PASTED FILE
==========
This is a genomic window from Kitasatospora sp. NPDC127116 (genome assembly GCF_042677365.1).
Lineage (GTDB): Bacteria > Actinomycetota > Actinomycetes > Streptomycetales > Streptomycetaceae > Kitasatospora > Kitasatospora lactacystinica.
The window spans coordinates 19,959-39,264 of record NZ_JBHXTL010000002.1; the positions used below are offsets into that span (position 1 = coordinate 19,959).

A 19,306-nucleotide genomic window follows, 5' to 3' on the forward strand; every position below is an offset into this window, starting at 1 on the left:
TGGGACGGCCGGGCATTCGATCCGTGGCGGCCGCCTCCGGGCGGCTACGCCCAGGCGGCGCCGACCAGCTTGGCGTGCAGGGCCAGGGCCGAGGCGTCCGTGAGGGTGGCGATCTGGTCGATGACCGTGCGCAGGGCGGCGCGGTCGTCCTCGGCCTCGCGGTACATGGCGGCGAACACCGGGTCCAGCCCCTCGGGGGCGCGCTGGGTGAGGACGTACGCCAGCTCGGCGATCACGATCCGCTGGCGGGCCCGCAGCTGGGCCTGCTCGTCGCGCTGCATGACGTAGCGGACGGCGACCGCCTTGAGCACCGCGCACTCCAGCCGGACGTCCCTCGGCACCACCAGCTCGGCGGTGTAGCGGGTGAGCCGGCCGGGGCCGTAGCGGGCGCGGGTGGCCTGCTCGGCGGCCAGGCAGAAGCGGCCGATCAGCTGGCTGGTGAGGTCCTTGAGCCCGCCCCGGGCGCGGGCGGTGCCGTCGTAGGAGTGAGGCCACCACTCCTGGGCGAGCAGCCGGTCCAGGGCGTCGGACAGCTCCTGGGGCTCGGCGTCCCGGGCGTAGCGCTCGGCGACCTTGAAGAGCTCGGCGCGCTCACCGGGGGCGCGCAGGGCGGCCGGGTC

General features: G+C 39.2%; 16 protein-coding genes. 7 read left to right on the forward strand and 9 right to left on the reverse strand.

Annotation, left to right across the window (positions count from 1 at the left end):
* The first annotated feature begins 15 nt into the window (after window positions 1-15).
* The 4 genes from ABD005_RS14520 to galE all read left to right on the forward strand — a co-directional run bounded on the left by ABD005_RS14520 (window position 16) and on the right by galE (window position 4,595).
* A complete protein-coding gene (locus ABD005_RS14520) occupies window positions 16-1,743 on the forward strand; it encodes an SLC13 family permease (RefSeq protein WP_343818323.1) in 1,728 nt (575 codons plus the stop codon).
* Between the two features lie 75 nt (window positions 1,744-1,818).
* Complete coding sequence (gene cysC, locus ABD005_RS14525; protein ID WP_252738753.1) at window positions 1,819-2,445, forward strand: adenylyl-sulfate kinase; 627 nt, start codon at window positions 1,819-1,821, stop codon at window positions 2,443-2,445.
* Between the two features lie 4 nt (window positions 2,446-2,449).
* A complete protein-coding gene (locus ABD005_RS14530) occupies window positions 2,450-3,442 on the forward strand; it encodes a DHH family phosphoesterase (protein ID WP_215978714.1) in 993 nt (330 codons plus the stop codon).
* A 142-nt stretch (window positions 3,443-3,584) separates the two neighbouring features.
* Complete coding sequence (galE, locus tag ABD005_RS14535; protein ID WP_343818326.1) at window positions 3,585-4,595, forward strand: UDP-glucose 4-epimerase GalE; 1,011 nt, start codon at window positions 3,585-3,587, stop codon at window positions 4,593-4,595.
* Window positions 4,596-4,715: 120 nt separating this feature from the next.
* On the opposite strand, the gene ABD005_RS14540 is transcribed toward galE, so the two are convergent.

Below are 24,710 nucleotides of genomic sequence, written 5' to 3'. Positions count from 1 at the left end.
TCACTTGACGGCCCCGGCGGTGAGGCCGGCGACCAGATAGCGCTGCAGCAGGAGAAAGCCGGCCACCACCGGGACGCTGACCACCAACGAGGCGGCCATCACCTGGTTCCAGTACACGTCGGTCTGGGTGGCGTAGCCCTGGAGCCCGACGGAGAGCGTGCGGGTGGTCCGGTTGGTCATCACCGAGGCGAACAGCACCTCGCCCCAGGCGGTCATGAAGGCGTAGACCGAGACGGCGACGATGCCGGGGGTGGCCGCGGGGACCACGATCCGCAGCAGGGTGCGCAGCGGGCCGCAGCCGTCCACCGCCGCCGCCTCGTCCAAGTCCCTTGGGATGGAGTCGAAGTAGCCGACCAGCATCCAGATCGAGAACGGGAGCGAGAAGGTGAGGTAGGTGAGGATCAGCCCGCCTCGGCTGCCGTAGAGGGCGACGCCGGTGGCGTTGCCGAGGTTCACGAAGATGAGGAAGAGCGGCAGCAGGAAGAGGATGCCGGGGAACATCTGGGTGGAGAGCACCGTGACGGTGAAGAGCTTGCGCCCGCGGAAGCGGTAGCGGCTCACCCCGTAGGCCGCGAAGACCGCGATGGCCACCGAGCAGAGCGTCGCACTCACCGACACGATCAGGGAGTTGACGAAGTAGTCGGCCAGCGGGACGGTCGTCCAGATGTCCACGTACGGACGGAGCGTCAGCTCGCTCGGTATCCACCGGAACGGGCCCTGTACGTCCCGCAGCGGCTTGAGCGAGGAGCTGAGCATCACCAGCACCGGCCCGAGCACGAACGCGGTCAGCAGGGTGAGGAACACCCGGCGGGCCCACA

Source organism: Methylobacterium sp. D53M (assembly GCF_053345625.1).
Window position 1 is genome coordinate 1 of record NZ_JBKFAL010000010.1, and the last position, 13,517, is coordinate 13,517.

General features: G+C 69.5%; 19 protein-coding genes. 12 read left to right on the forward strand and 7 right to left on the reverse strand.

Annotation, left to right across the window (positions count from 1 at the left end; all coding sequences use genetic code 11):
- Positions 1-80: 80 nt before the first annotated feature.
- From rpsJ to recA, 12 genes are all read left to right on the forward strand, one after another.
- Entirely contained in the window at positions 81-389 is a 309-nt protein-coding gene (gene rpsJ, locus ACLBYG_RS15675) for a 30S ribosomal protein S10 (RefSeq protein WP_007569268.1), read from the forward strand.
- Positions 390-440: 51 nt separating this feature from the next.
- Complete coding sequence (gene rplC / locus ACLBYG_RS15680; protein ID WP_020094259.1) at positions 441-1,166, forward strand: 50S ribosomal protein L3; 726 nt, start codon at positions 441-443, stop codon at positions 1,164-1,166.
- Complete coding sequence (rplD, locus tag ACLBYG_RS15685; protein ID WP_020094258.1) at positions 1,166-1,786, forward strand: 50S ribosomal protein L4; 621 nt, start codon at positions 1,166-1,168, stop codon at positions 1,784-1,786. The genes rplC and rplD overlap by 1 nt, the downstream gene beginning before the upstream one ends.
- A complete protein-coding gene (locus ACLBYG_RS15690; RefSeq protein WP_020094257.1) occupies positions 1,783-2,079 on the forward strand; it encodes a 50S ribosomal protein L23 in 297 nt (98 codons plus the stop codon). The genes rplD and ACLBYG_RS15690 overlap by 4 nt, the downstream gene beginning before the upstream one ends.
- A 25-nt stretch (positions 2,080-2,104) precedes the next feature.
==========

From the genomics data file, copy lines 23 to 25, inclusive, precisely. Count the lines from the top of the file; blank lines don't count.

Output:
General features: G+C 69.5%; 19 protein-coding genes. 12 read left to right on the forward strand and 7 right to left on the reverse strand.

Annotation, left to right across the window (positions count from 1 at the left end; all coding sequences use genetic code 11):
- Positions 1-80: 80 nt before the first annotated feature.